Ashley Reaks – Before Koresh
Yorkshire born London based collage artists releases his seventh album.
If the term ‘collage artist’ puts you off, don’t let it. Ashley Reaks isn’t an up-his-own-arse pretentious being, he’s a one-off, unique. They broke the mould.
Last year’s superb Compassion Fatigue 1-8 sounded on paper like some arty-farty affair, but turned out to be one of the highlights of 2014. Reaks is now back with another quite brilliant collection of ten post-punk anarchic techno slabs like nothing you have heard before. Termed (probably by himself) as ‘the illegitimate son of Devo and The Cardiacs’, who are we to argue?
The opener, and title track launches straight into a highly charged, organised piece of eclectic fever which entices the listener to get involved from the off. Shouting and screeching with the now anticipated profanity thrown in for good measure as Ashley isn’t one for avoiding the odd bit of controversy. His art is original to say the least, and recent collages of Cameron and Thatcher in ‘compromising’ positons have induced reaction for many quarters.
The house-dub of Wearside Jack is straight from the sound bank of Gary Clail as it frisks along with an upbeat dance beat, catchy vocals and stunted sax incorporating references to The Yorkshire Ripper adds to the overall effect.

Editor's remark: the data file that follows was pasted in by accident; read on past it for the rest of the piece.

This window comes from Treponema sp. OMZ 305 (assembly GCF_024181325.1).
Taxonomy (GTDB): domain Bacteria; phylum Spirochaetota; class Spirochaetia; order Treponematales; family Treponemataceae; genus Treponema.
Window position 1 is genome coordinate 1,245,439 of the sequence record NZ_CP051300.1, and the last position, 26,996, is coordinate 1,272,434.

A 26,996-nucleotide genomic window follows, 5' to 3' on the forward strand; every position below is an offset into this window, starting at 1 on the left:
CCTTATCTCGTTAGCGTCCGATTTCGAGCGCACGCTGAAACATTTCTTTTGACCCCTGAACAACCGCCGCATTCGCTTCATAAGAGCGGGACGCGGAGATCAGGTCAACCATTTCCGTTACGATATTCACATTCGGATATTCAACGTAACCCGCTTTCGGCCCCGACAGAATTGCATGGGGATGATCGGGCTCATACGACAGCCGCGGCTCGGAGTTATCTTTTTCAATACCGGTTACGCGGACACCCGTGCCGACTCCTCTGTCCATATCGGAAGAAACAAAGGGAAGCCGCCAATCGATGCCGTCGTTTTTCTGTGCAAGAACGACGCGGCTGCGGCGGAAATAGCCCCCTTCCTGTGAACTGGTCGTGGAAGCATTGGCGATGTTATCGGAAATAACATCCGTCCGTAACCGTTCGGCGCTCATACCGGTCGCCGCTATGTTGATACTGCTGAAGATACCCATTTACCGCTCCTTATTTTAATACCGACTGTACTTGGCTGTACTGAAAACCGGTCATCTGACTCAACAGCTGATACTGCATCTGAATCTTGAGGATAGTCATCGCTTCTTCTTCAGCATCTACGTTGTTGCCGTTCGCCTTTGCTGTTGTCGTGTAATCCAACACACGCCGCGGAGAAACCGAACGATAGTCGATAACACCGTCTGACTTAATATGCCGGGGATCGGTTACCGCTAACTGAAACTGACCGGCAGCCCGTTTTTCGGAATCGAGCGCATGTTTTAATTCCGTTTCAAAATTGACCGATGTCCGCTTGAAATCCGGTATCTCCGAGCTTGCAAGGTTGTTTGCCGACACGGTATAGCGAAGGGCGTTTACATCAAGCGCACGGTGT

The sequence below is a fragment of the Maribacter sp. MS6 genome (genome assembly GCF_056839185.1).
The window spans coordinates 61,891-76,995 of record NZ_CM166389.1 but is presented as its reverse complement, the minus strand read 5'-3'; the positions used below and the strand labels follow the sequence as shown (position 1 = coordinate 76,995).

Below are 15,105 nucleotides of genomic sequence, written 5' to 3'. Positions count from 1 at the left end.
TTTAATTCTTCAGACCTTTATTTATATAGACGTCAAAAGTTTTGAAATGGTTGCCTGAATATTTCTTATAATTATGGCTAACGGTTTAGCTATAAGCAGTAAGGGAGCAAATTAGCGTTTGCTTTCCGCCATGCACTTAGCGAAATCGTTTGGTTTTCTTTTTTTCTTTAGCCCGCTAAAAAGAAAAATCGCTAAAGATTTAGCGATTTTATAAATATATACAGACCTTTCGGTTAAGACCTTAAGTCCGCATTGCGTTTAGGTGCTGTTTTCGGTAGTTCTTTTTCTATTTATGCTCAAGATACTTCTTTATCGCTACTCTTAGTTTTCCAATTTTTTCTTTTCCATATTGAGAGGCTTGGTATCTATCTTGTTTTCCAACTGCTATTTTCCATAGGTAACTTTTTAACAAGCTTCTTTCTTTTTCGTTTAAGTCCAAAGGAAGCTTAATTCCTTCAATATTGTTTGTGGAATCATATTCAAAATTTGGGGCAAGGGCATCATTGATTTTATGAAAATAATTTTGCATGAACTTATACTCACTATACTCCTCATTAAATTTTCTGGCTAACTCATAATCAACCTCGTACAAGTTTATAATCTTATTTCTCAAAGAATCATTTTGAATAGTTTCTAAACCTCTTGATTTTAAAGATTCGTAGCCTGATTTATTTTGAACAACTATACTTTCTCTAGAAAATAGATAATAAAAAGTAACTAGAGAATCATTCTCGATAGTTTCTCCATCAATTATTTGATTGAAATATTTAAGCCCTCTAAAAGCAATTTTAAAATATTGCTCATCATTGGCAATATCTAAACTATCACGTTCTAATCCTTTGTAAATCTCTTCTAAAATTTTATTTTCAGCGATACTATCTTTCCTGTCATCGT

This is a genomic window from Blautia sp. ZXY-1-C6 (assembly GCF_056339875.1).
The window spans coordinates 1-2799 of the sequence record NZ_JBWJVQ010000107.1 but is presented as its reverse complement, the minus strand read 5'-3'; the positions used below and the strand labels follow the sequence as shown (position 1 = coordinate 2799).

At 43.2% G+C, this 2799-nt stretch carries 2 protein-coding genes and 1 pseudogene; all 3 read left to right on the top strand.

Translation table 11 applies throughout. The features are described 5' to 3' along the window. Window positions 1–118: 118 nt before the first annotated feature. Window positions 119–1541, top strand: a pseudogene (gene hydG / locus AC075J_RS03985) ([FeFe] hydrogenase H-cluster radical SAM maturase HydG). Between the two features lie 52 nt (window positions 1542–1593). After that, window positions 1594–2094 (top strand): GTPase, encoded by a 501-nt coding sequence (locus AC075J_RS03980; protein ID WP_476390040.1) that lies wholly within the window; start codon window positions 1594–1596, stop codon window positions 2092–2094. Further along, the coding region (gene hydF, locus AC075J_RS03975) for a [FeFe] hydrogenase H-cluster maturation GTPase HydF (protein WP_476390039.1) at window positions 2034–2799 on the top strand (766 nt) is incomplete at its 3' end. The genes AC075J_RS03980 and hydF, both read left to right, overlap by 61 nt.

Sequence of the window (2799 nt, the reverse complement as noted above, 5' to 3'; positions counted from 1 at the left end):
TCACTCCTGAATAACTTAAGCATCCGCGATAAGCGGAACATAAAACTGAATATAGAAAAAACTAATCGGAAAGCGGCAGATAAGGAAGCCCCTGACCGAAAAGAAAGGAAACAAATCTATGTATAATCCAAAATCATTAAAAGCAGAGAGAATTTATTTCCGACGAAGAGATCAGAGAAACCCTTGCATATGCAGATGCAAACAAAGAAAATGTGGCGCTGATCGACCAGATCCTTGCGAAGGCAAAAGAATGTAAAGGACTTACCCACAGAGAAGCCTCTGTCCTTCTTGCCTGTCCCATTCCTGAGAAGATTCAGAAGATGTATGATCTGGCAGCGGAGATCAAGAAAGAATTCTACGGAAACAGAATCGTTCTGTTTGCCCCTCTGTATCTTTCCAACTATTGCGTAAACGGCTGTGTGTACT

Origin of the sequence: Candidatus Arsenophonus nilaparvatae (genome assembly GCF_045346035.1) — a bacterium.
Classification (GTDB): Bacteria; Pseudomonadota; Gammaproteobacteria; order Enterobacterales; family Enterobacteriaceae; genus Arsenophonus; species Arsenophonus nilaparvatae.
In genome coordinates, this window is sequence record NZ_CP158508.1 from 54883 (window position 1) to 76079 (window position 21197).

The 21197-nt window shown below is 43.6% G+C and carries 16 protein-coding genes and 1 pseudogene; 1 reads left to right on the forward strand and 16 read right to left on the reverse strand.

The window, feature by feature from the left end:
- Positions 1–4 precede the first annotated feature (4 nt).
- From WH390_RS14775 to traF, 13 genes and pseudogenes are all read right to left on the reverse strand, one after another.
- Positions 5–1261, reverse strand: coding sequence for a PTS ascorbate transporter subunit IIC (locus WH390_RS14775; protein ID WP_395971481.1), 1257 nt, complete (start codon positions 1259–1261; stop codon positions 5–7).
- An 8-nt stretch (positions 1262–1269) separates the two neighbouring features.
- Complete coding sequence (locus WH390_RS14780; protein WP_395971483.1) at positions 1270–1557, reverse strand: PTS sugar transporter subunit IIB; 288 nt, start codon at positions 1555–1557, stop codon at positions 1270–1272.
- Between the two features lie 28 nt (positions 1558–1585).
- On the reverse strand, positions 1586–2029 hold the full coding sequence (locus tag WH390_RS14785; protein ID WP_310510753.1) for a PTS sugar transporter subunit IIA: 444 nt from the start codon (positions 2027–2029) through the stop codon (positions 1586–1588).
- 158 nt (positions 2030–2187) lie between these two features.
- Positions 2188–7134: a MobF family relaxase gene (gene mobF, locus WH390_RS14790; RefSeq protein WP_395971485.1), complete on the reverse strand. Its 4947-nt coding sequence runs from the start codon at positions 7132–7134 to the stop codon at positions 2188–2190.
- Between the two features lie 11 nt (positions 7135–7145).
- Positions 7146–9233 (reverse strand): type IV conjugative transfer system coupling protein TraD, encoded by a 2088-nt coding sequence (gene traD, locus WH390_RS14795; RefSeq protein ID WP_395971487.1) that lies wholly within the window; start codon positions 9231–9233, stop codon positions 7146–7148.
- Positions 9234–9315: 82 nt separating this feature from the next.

An appearance on The Dustman from Leonard Phillips of The Dickies evokes memories of the one minute classics Banana Splits and Eve of Destruction and the quite stunning vocals of Maria Jardardottir add a sexual ambiguity which maybe hasn’t been present before – Gleaming Cinders is stunning.
Further guest work from wordsmith Joe Hakim on trip-hop Crystal and the poignant I Want To Get A Celebrity Pregnant and Kevin Boniface, Huddersfield poet and postman vocalises over the minute-long Mr Barton And The Squirrels.
The striking guitar work on both the title track and Hell And Back Again is provided by Nick Dunne, whose gritty sound adds a tour-de-force and fourth dimension to the already ballsy tracks.
Ashley Reaks continues to be an incomparable talent and a true original, and like last year’s album Before Koresh promises to be present in the best of the year compilations.
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Compassion Fatigue album review
Published on Louder Than War 24/04/15 - here